31.     newRootBlendtree.name = originRootBlendtree.name;
    32.     newRootBlendtree.blendType = originRootBlendtree.blendType;
    33.     newRootBlendtree.blendParameter = originRootBlendtree.blendParameter;
    34.     newRootBlendtree.blendParameterY = originRootBlendtree.blendParameterY;
    35.  
    36.     //now we iterate through all the childrens of the blend tree, which is basically the middle line of the blendtree picture from the preview
    37.     foreach (ChildMotion firstLevelChilds in originRootBlendtree.children)
    38.     {
    39.         //calling it "firstlevel" , because "zerolevel" is the NPC_Movement itself
    40.         BlendTree firstLevelBlendTree = (BlendTree)firstLevelChilds.motion;
    41.  
    42.         //copy the basic properties from the current origin blendtree
    43.         BlendTree newFirstLevelBlendTree = new BlendTree();
    44.         newFirstLevelBlendTree.blendType = firstLevelBlendTree.blendType;
    45.         newFirstLevelBlendTree.name = firstLevelBlendTree.name;
    46.         newFirstLevelBlendTree.blendParameter = firstLevelBlendTree.blendParameter;
    47.  
    48.         //now iterate through all the children the current child blendtree
    49.         AnimationType animType;
    50.         foreach (ChildMotion secondLevelChild in firstLevelBlendTree.children)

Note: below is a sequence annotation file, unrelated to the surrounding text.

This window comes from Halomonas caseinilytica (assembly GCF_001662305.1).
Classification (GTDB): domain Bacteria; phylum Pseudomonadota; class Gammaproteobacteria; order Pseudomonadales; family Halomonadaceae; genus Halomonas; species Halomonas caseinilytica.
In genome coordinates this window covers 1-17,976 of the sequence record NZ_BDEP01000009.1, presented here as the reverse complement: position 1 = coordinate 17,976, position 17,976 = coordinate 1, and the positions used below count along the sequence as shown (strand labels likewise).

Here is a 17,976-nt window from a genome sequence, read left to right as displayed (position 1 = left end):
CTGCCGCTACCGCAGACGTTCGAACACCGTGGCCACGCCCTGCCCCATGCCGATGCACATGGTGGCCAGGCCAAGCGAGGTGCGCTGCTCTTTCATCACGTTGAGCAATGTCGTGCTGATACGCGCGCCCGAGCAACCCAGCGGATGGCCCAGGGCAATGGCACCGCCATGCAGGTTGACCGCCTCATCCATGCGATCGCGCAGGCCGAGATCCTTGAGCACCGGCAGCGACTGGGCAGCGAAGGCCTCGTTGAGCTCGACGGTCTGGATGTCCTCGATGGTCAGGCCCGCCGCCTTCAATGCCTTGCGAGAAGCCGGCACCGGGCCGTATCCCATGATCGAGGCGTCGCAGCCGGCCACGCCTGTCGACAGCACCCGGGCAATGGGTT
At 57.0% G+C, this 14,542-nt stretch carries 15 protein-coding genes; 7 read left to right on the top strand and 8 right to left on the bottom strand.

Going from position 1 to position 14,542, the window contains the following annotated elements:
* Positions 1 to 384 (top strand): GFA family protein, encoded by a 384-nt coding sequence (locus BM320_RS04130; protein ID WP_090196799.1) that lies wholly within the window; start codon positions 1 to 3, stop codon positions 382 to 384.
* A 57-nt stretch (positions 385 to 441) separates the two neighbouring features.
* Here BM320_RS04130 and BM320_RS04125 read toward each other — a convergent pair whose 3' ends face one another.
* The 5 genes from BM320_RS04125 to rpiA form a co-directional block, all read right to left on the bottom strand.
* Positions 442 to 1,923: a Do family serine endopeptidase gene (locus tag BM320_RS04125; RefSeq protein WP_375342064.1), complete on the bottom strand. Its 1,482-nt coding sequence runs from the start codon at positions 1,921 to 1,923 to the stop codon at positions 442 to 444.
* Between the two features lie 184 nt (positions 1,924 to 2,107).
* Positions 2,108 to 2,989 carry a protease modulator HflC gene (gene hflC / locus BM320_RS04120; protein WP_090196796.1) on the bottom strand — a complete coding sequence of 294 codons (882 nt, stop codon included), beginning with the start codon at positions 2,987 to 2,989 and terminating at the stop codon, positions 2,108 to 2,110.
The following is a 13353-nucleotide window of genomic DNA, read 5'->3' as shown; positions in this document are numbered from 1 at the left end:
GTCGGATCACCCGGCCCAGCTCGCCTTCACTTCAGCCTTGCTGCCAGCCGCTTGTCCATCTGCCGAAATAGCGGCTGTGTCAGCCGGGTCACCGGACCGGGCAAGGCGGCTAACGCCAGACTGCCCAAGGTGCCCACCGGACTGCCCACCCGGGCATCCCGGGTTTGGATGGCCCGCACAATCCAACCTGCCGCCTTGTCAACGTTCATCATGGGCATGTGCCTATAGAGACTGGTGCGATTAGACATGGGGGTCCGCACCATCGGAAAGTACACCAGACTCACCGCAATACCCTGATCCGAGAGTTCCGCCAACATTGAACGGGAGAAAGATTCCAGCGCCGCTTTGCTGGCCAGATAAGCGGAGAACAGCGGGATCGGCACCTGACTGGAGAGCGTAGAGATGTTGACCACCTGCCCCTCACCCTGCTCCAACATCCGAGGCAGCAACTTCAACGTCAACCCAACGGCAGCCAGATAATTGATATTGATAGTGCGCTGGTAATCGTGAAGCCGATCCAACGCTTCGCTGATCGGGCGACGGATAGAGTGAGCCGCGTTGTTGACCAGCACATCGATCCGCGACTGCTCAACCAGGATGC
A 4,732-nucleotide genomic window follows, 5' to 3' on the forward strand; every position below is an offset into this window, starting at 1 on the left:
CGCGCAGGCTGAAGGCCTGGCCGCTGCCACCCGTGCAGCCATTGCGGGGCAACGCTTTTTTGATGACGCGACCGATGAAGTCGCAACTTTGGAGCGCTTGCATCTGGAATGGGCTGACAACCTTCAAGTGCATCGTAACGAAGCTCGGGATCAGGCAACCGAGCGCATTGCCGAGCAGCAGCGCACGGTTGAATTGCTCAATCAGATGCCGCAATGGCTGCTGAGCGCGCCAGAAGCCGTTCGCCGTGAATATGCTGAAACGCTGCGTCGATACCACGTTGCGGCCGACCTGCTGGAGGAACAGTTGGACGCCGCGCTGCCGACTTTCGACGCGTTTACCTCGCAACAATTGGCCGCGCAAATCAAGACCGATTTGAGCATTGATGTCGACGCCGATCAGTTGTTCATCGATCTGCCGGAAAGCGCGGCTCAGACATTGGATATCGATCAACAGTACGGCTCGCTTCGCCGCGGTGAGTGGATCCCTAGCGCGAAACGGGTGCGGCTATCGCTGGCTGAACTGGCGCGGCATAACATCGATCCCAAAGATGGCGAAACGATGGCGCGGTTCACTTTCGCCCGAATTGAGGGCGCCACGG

51.         {
    52.             //now we will make use our pre-setup AnimationType and pre generated animatino clips, stored in the dictionary
    53.             //if we cannot parse the name of the origin motion into an animationtype, the we fail over, so check if you origin motions/clips are called the same as from the enum below
    54.             if (!Enum.TryParse<AnimationType>(secondLevelChild.motion.name, out animType))
    55.             {
    56.                 throw new InvalidEnumArgumentException();
    57.             }
    58.             //pickup the animation clip from the dictionary
    59.             AnimationClip newSecondLevelMotion = animationClipsDictionary[animType];
    60.  
    61.             //add the new animation clip to the current child blendtree
    62.             newFirstLevelBlendTree.AddChild(newSecondLevelMotion, secondLevelChild.threshold);
    63.         }
    64.  
    65.         //now add the whole child blendtree to the root blendtree at position as like the origin
    66.         newRootBlendtree.AddChild(newFirstLevelBlendTree, new Vector2(firstLevelChilds.position.x, firstLevelChilds.position.y));
    67.     }
    68.  
    69.     //assign the new generated blendtree as the motion of the state
    70.     newAnimState.motion = newRootBlendtree;
    71.  
    72.     //add the fresh state to the new controller
    73.     newStateMachine.AddState(newAnimState, rootAnimatorState.position);
    74.  
    75.     //set this state as the default state (only use this if thats the case for you, you might want to do a check on the state name or something to evaluate the default state for one of your states)